Scrum is a component of the agile methodology. Using scrum in the kitchen, you aren’t working off the recipe but instead you constantly taste test your food and make adjustments to the cooking as you go along. Scrum works with sprints in prearranged work cycles. Each sprint involves the team working together to produce something tangible – in our kitchen that could be each chef providing a component, working together to produce the complete dish. Then all the chefs gather feedback and use it to improve their cooking.


Lean manufacturing focuses on delivering more value with less waste in the project environment. It accomplishes this by empowering people and creating an environment of self-accountability. It also relies more heavily on process than some other methodologies, especially the concepts of standardisation and the Work Breakdown Structure (WBS), which can help streamline team work.

In the kitchen, using lean development, the cooks try and create dishes with as few ingredients as possible and try to use all parts of the ingredients to maximise efficiency and minimise waste. Cooks following lean development create a Minimum Viable Product (MVP) and have them taste tested, before going back to the kitchen to tweak the dish for the final product.


Kanban focuses on visualising the workflow and minimising the work in progress at any given moment. Many activities are being performed at once, but the team is focused on the quality of what they are producing themselves at that time and visualising the workflow. Each employee knows exactly what is needed from them, because processes are clearly visible. There is also a possibility to foresee the issues before workflow stalls. For example, the kitchen only has a limited amount of space, you only have a few counters and chopping boards, you only have a few stoves and you have only few waiters to pass the food out. If you are done chopping vegetables or preparing raw ingredients, you can move it to the stove to cook it until the dish ahead of you is completed.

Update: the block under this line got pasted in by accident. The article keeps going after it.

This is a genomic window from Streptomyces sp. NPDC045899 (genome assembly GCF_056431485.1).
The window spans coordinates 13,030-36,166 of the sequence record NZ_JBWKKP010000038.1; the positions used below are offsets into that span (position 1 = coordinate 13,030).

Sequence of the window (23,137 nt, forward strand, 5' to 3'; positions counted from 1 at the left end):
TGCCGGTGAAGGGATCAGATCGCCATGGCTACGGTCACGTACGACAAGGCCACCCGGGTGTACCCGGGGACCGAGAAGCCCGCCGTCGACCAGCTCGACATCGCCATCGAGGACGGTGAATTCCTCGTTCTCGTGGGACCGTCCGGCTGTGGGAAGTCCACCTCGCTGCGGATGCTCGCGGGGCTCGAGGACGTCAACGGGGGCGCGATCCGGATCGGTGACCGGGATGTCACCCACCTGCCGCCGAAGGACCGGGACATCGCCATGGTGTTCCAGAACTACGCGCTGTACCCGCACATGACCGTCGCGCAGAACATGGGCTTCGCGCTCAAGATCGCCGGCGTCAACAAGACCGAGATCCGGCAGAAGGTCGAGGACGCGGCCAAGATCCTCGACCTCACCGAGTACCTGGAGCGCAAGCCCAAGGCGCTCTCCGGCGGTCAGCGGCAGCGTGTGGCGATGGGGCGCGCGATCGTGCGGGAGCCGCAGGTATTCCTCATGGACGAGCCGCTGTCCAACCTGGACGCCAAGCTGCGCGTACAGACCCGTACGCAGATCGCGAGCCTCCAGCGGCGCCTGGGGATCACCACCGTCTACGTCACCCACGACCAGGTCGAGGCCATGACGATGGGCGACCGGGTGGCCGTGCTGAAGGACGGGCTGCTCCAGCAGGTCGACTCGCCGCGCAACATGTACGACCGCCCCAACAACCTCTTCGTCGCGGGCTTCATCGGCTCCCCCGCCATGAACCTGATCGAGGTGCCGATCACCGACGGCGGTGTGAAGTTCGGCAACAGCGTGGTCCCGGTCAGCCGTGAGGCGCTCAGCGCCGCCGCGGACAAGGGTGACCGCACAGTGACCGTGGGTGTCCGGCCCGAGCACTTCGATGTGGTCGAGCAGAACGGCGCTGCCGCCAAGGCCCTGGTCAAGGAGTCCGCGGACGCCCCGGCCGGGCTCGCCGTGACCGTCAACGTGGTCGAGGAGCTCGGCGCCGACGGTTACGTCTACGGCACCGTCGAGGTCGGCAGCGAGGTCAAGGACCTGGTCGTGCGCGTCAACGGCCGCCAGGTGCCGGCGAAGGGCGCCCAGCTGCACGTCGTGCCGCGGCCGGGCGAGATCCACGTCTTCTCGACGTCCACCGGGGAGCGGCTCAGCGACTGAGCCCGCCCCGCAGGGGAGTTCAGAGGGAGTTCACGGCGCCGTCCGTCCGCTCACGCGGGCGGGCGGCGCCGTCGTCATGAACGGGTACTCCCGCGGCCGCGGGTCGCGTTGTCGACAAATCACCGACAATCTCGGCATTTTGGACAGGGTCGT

PRINCE2 stands for PRojects IN Controlled Environments. It is a project management framework that enables an organisation to plan, manage and control a project. PRINCE2 is a generic project management framework, which means it is designed to be suitable for any project in any industry. It is based on the most up-to-date best practices in project management, which makes it a very popular choice among organisations around the world.

PRINCE2 is composed of four integrated elements: principles, themes, processes and standards. Principles are the foundations of the framework and everything in PRINCE2 is based on these principles, which are tailored to the project environment. The themes concern aspects of project management that must be continuously addressed throughout the project. Processes describe who is responsible for performing the themes at different points in the project. Finally, every project is different so the themes and processes must be tailored to suit the needs of the environment.

Further reading

Two articles comparing some different methodologies:

© Coventry University. CC BY-NC 4.0